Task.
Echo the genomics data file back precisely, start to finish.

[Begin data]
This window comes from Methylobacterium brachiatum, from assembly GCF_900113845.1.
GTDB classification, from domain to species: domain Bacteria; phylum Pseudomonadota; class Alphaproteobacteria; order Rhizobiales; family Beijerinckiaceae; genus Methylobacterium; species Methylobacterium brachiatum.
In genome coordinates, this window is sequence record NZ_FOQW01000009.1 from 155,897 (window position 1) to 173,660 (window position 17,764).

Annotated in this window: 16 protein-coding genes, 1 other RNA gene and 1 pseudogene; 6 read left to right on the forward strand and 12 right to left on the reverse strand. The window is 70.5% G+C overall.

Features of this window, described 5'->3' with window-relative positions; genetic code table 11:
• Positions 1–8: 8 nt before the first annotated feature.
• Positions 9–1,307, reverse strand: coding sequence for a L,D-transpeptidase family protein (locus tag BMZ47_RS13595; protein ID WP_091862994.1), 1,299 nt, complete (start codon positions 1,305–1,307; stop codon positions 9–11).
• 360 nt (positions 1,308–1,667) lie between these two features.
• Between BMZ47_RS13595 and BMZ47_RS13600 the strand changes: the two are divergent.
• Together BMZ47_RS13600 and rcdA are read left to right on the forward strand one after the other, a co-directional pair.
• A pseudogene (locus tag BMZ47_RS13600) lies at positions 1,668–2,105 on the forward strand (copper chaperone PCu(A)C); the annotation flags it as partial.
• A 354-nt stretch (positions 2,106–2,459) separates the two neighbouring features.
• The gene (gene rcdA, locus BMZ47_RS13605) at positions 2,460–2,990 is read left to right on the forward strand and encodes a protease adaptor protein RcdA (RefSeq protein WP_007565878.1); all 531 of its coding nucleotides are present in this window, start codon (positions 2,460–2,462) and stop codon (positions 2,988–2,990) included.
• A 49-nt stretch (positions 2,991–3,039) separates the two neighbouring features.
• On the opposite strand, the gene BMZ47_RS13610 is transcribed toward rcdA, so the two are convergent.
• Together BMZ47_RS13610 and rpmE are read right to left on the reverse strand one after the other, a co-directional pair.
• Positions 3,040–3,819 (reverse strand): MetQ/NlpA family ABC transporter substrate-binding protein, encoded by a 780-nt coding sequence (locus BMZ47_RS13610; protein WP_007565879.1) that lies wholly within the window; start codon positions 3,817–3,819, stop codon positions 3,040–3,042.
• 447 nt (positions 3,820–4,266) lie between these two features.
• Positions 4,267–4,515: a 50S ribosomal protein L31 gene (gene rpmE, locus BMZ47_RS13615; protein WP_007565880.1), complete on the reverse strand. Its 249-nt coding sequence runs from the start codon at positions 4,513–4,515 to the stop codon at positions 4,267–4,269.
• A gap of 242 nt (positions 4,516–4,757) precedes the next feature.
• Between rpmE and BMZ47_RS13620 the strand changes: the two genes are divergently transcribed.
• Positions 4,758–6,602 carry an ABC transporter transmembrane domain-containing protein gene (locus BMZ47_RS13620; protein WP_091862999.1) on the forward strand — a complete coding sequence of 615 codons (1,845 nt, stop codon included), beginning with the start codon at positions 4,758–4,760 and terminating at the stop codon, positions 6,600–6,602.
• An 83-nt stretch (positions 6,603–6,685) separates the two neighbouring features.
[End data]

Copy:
This window comes from Methylobacterium brachiatum, from assembly GCF_900113845.1.
GTDB classification, from domain to species: domain Bacteria; phylum Pseudomonadota; class Alphaproteobacteria; order Rhizobiales; family Beijerinckiaceae; genus Methylobacterium; species Methylobacterium brachiatum.
In genome coordinates, this window is sequence record NZ_FOQW01000009.1 from 155,897 (window position 1) to 173,660 (window position 17,764).

Annotated in this window: 16 protein-coding genes, 1 other RNA gene and 1 pseudogene; 6 read left to right on the forward strand and 12 right to left on the reverse strand. The window is 70.5% G+C overall.

Features of this window, described 5'->3' with window-relative positions; genetic code table 11:
• Positions 1–8: 8 nt before the first annotated feature.
• Positions 9–1,307, reverse strand: coding sequence for a L,D-transpeptidase family protein (locus tag BMZ47_RS13595; protein ID WP_091862994.1), 1,299 nt, complete (start codon positions 1,305–1,307; stop codon positions 9–11).
• 360 nt (positions 1,308–1,667) lie between these two features.
• Between BMZ47_RS13595 and BMZ47_RS13600 the strand changes: the two are divergent.
• Together BMZ47_RS13600 and rcdA are read left to right on the forward strand one after the other, a co-directional pair.
• A pseudogene (locus tag BMZ47_RS13600) lies at positions 1,668–2,105 on the forward strand (copper chaperone PCu(A)C); the annotation flags it as partial.
• A 354-nt stretch (positions 2,106–2,459) separates the two neighbouring features.
• The gene (gene rcdA, locus BMZ47_RS13605) at positions 2,460–2,990 is read left to right on the forward strand and encodes a protease adaptor protein RcdA (RefSeq protein WP_007565878.1); all 531 of its coding nucleotides are present in this window, start codon (positions 2,460–2,462) and stop codon (positions 2,988–2,990) included.
• A 49-nt stretch (positions 2,991–3,039) separates the two neighbouring features.
• On the opposite strand, the gene BMZ47_RS13610 is transcribed toward rcdA, so the two are convergent.
• Together BMZ47_RS13610 and rpmE are read right to left on the reverse strand one after the other, a co-directional pair.
• Positions 3,040–3,819 (reverse strand): MetQ/NlpA family ABC transporter substrate-binding protein, encoded by a 780-nt coding sequence (locus BMZ47_RS13610; protein WP_007565879.1) that lies wholly within the window; start codon positions 3,817–3,819, stop codon positions 3,040–3,042.
• 447 nt (positions 3,820–4,266) lie between these two features.
• Positions 4,267–4,515: a 50S ribosomal protein L31 gene (gene rpmE, locus BMZ47_RS13615; protein WP_007565880.1), complete on the reverse strand. Its 249-nt coding sequence runs from the start codon at positions 4,513–4,515 to the stop codon at positions 4,267–4,269.
• A gap of 242 nt (positions 4,516–4,757) precedes the next feature.
• Between rpmE and BMZ47_RS13620 the strand changes: the two genes are divergently transcribed.
• Positions 4,758–6,602 carry an ABC transporter transmembrane domain-containing protein gene (locus BMZ47_RS13620; protein WP_091862999.1) on the forward strand — a complete coding sequence of 615 codons (1,845 nt, stop codon included), beginning with the start codon at positions 4,758–4,760 and terminating at the stop codon, positions 6,600–6,602.
• An 83-nt stretch (positions 6,603–6,685) separates the two neighbouring features.